Today Zuccotti Park is an open, inviting patch of ground buried beneath the cavernous skyscrapers of lower Manhattan. On a recent May morning, crowds of freshly showered office workers, bubbling up from the Cortlandt Street subway station across Church Street, spilled through the park, turned down Broadway, and then streamed toward the glass and granite wonders of Wall Street proper, a few blocks away.

    In the fall of 2011, Zuccotti Park looked far different. Back then it served as staging area and campground for the Occupy Wall Street protests that, thanks in part to cops with quick pepper-spray fingers, briefly...

  7. INTERLUDE I: Was Walt Whitman Socialist?
    (pp. 99-108)

    Late in his life, after he had retired to Camden, Walt Whitman received a copy of the socialist journalTo-Day. Published in London, this July 1888 edition of the journal carried a long essay by the British writer Reginald A. Beckett titled “Whitman as a Socialist Poet.”¹ “I read every word of it,” Whitman told his friend Horace Traubel, “not, however, because of its literary quality (though that is respectable enough) but just to see how I look to one who sees all things from the standpoint of the socialist.”²

    As Whitman’s comment suggests, he did not think of himself...

  8. CHAPTER 3 With Walt Whitman, Making It Rain
    (pp. 109-148)

    In the late 1850s, Walt Whitman wrote a series of poems celebrating what he called “manly love,” the love men had for other men.¹ Whitman included the poems in the 1860 edition ofLeaves of Grassunder the heading “Calamus,” a plant with a suggestive, phallic-shaped flowering spike growing out of it. As I discuss in the next chapter, the exact nature of this manly love—essentially, whether it involved genitals or not—remains very much unsettled. In any case, Whitman wanted a series of poems that would counterbalance the “Calamus” ones. Whereas “Calamus” would celebrate the love of men...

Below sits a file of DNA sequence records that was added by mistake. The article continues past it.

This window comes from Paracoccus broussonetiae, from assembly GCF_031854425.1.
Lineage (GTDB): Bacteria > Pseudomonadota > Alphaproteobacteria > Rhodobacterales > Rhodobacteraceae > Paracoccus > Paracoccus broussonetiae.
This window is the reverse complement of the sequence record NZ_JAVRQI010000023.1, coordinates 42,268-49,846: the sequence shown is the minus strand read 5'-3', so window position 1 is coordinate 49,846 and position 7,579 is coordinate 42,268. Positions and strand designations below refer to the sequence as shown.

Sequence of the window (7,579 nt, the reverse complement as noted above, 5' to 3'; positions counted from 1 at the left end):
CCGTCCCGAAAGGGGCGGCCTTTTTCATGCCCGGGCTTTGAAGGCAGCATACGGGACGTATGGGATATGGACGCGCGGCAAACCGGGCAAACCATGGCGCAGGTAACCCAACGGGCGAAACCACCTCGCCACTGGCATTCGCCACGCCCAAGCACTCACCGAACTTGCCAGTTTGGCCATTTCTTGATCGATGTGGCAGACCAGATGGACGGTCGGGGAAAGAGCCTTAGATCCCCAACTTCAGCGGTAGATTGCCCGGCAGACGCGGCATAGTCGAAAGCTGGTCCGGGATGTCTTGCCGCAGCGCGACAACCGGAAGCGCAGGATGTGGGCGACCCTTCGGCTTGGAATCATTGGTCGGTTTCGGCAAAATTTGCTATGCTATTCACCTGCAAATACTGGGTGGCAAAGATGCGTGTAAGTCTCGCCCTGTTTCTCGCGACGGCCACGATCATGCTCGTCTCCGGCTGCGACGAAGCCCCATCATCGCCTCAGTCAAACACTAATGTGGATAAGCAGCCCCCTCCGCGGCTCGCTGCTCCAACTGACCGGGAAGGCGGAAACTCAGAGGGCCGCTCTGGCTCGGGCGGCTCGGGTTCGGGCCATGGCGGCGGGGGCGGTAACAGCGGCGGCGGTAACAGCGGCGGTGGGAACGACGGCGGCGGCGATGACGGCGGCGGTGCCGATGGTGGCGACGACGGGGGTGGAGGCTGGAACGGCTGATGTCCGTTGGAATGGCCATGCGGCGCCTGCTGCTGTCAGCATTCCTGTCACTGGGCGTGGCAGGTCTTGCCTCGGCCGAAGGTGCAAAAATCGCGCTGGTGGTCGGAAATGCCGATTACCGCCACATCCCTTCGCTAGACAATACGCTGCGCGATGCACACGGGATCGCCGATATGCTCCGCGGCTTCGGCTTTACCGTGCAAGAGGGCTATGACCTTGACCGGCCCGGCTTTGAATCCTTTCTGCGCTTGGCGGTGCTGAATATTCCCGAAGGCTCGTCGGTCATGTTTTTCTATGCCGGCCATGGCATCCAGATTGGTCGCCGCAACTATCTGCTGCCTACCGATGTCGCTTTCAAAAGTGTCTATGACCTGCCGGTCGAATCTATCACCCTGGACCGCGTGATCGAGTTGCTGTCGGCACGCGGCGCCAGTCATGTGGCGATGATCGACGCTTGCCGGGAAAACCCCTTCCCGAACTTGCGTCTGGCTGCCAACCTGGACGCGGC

9. INTERLUDE II: Was Walt Whitman Gay?
    (pp. 149-178)

    Several years ago, Ph.D. in hand, I went looking for a job as an English professor. Usually, hundreds of candidates apply for a job, ten are given initial interviews, and then three are invited to campus. On campus, you give a talk based on your research to the rest of the department or, at schools where teaching matters more than research, you teach a class while a few members of the department look on. For a job at a public university in the South, I was asked to teach a class on Walt Whitman’s “Song of Myself.” What luck, I...

  10. CHAPTER 4 Affection Shall Solve the Problems of Freedom
    (pp. 179-224)

    In an 1863 letter to his brother Jeff, Walt Whitman called the Battle at Fredericksburg the “most complete piece of mismanagement perhaps ever yet known in the earth’s wars.”¹ At times, Whitman could be rather easily excited, so you have to take his claim about military history with a grain of salt. Still, if you wander the battlefield at Fredericksburg, Virginia, as I did one sunny, chilly day in February, you can almost see what he means. Even if, like me, you know less than nothing about military strategy, from the vantage of the sunken road at the top of...

  11. CONCLUSION: At Whitman’s Tomb
    (pp. 225-231)

    I love Walt Whitman. I hate Walt Whitman’s tomb.

    A few months shy of his seventy-third birthday, Whitman died on March 26 in 1892. He died from so many different maladies—pleurisy, consumption, tuberculosis, nephritis—that no single cause of death could take credit. At his funeral, seemingly all of Camden turned out. Thousands streamed through his Mickle Street house to view his body. Just as many joined the procession of Whitman’s coffin to nearby Harleigh Cemetery, where the poet was laid to rest in a stone mausoleum along with the bodies of his mother and his father and, eventually,...

  12. Notes
    (pp. 232-248)